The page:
Scientists Could Find Signs Of Life On Other Planets By 2026 With New Space Telescope
A brand new space telescope could reportedly help scientists find signs of life on other planets as soon as the year 2026.
Research from Ohio State University found that the NASA James Webb space telescope – which is scheduled to launch in October this year from French Guiana – could well detect potential signs of extra-terrestrial life in as little as 60 hours.
Just as the Hubble telescope did before it, the James Webb will orbit the sun, and will be used to observe the early universe and objects in greater detail.
Although gas dwarf planets do indeed have the potential for life to flourish, they exist beyond our solar system, meaning scientists have so far found it difficult to determine whether or not their atmospheres potential signatures of life, such as ammonia.
Graduate student at Ohio State University, Caprice Phillips, has calculated that the telescope could feasibly detect ammonia surrounding six of these gas dwarf planets after just a few orbits.
Phillips and her team were able to model how the telescope instruments might respond to a variety of clouds and atmospheric conditions, before producing a ranked list of where it should look for life.
What really surprised me about the results is that we may realistically find signs of life on other planets in the next 5 to 10 years.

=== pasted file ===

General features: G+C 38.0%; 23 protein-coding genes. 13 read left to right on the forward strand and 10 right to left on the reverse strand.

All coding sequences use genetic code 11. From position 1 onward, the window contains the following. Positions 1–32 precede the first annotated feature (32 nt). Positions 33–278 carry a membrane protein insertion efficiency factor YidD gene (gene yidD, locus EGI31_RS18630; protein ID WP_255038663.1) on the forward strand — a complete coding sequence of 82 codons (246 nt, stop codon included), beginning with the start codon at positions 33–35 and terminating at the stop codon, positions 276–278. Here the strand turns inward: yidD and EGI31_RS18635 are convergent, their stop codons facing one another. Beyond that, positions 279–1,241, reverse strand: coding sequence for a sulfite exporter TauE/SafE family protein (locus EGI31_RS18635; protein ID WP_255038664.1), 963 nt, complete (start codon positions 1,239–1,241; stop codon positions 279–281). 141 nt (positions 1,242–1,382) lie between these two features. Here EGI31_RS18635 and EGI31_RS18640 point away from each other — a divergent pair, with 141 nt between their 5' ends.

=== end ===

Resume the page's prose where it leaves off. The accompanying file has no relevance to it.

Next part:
Humankind has contemplated the questions, ‘Are we alone? What is life? Is life elsewhere similar to us?’
My research suggests that for the first time, we have the scientific knowledge and technological capabilities to realistically begin to find the answers to these questions.
The James Webb Space Telescope is a large infrared telescope said to include an approximate 6.5 metre primary mirror, and will be launched into space on an Ariane 5 rocket.
Formerly known as the ‘Next Generation Space Telescope’ (NGST) up until 2002, the ‘Webb’ as it’s sometimes referred to is expected to act as the premier observatory for the next decade, helping thousands of astronomers from across the globe.
According to NASA:
It will study every phase in the history of our Universe, ranging from the first luminous glows after the Big Bang, to the formation of solar systems capable of supporting life on planets like Earth, to the evolution of our own Solar System.
These exciting findings were presented at a meeting of the American Physical Society.
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